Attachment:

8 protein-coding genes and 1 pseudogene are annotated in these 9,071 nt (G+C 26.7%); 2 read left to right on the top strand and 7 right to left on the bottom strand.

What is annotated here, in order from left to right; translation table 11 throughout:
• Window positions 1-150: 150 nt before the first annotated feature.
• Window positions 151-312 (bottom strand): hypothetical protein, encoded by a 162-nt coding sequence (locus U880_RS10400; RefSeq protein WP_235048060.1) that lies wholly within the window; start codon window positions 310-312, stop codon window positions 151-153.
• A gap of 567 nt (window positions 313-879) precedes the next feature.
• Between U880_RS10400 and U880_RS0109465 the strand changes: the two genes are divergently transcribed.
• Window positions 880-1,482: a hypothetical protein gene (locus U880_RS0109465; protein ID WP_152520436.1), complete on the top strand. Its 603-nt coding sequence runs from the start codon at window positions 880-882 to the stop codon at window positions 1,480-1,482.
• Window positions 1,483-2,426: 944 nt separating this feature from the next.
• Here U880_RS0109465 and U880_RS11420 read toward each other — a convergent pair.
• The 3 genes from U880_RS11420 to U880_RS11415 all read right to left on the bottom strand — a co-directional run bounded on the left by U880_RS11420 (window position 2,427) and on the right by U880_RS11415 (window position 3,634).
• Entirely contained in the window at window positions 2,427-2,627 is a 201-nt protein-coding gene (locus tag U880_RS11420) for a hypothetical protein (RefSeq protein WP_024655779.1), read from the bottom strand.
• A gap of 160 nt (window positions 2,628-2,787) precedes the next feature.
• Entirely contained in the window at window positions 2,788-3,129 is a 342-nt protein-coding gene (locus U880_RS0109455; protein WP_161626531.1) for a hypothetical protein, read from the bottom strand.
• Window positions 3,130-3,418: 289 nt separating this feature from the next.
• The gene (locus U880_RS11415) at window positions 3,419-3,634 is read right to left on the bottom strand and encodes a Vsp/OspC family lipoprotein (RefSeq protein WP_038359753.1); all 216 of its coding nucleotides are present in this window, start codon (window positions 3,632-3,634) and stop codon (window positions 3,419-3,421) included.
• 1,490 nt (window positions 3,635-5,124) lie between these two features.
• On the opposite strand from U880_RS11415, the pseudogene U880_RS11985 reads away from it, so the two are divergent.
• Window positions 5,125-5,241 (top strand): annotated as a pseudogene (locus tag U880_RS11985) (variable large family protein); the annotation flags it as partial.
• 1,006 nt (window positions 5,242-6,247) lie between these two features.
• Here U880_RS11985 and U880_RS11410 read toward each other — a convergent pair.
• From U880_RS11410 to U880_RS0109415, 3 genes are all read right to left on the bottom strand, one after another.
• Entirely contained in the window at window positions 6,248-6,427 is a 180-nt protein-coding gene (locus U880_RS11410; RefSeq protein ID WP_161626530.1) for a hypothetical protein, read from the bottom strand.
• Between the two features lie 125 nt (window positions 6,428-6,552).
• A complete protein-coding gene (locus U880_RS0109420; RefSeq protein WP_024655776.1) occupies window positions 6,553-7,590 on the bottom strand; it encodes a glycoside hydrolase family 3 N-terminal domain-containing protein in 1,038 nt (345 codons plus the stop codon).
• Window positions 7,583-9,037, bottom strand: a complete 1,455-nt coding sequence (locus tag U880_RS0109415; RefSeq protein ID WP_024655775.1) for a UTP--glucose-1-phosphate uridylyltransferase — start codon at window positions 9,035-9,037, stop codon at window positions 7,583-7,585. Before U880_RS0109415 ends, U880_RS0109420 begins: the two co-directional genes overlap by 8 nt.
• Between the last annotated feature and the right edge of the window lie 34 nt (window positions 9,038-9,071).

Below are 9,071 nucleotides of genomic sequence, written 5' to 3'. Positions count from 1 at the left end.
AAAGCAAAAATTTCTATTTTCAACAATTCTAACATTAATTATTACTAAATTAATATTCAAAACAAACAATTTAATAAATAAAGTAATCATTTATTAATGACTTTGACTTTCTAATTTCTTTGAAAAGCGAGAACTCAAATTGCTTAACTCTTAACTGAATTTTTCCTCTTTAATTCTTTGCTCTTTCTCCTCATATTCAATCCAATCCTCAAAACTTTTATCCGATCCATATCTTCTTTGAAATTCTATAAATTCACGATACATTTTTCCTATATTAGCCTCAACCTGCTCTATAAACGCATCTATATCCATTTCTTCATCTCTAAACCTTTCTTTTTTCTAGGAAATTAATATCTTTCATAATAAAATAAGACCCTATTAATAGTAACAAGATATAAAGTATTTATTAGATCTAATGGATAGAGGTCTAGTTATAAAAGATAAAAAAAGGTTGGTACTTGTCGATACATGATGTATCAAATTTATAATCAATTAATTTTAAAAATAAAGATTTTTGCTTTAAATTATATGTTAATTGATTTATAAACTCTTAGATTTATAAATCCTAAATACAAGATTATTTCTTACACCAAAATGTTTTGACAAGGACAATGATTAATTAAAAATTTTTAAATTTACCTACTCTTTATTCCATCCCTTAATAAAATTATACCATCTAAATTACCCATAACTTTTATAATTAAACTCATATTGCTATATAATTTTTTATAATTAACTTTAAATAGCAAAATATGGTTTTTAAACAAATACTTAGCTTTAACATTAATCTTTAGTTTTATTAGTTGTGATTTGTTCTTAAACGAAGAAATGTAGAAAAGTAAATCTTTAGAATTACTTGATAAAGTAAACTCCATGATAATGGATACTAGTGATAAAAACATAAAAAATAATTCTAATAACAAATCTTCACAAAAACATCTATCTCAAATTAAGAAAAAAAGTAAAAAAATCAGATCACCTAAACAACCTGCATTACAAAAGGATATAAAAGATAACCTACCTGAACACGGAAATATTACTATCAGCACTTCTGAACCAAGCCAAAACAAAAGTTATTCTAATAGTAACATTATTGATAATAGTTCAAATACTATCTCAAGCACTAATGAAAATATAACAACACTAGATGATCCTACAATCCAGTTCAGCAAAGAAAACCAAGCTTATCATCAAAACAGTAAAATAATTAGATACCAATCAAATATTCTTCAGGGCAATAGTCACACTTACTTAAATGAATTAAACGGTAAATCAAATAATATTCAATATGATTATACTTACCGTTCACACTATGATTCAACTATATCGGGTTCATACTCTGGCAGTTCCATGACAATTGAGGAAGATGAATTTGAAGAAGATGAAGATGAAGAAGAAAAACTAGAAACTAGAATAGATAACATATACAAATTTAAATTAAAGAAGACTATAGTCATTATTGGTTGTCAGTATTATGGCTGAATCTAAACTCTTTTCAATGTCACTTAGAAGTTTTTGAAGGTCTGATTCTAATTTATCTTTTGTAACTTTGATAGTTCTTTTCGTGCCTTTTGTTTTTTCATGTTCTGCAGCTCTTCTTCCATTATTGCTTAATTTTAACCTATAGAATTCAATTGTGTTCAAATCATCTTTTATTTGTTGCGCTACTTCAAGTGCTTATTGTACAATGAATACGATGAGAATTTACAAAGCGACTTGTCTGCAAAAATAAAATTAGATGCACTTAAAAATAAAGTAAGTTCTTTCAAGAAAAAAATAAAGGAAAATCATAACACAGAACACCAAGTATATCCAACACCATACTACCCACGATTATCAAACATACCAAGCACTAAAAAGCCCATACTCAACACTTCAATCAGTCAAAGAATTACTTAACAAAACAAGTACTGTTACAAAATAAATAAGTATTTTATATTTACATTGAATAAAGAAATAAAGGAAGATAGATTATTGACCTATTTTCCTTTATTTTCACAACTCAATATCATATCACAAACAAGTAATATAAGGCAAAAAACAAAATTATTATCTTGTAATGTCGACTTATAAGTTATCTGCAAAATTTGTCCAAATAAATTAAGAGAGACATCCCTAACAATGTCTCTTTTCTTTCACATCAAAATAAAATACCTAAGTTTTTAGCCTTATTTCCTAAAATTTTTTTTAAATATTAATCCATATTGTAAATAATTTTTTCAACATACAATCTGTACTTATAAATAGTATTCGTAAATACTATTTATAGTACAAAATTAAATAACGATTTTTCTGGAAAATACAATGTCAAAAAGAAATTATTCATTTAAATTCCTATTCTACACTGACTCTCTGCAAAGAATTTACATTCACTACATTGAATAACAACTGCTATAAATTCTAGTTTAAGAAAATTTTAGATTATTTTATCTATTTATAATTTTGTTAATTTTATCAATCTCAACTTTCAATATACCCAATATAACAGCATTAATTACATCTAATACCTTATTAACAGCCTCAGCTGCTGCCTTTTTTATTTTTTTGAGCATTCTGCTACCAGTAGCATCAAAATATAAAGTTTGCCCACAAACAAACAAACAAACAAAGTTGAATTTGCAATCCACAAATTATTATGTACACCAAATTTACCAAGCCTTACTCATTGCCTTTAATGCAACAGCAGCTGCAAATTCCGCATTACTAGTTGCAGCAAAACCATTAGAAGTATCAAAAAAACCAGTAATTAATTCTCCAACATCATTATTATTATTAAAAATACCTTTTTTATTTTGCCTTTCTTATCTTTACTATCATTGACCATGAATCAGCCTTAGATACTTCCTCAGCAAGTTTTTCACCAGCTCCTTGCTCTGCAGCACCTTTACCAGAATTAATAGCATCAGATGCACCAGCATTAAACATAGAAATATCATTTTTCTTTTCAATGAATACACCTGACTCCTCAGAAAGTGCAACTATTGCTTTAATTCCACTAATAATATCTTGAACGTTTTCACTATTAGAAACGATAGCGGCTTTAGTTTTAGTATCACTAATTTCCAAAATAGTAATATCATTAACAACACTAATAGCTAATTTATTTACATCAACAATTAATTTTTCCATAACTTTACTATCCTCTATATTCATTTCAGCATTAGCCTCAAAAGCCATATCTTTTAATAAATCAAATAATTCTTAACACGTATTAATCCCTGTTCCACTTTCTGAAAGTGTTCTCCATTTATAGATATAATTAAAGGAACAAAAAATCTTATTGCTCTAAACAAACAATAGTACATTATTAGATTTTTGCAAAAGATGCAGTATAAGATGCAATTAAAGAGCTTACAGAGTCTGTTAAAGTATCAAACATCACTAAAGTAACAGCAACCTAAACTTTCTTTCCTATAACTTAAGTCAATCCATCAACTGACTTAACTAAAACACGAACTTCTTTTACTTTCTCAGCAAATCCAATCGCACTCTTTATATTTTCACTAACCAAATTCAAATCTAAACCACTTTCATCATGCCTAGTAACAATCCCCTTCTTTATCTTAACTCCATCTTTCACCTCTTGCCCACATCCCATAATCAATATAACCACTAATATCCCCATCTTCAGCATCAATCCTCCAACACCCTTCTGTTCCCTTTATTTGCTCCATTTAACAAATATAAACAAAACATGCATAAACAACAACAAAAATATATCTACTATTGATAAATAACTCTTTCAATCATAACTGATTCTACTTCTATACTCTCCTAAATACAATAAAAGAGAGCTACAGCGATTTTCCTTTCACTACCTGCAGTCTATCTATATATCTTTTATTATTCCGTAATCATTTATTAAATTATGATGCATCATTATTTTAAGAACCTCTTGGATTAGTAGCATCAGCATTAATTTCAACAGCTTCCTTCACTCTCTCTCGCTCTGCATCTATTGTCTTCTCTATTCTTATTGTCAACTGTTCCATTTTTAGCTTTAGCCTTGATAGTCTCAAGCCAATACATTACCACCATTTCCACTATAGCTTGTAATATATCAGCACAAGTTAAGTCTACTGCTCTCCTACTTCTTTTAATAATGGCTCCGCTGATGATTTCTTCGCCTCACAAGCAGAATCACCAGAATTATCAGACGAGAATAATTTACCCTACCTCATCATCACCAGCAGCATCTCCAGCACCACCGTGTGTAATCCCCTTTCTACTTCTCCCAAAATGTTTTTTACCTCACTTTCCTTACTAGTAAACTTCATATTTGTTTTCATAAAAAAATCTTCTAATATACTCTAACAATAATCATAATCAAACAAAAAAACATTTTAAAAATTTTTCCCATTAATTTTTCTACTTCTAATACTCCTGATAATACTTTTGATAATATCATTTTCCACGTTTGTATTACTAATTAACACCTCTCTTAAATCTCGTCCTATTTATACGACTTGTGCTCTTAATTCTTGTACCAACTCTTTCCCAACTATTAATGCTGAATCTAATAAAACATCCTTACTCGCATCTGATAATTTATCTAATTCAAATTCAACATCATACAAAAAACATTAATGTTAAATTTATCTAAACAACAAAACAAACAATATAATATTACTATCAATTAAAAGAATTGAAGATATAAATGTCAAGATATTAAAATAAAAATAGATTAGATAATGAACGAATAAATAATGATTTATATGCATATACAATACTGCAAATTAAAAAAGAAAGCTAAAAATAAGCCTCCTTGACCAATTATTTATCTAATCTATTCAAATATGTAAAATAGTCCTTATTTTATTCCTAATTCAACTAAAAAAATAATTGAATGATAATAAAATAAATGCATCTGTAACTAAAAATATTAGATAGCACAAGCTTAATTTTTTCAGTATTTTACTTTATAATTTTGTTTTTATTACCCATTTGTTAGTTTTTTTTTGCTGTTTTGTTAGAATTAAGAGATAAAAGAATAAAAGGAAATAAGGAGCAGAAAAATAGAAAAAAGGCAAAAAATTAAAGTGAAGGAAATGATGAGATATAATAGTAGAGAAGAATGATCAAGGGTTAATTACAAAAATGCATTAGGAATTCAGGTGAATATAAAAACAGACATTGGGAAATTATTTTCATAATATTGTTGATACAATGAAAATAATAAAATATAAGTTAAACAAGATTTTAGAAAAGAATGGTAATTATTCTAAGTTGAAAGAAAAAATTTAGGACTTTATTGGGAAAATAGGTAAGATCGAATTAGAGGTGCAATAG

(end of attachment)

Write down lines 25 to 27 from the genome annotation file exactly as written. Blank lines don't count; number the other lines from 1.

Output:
• Window positions 7,583-9,037, bottom strand: a complete 1,455-nt coding sequence (locus tag U880_RS0109415; RefSeq protein ID WP_024655775.1) for a UTP--glucose-1-phosphate uridylyltransferase — start codon at window positions 9,035-9,037, stop codon at window positions 7,583-7,585. Before U880_RS0109415 ends, U880_RS0109420 begins: the two co-directional genes overlap by 8 nt.
• Between the last annotated feature and the right edge of the window lie 34 nt (window positions 9,038-9,071).

Below are 9,071 nucleotides of genomic sequence, written 5' to 3'. Positions count from 1 at the left end.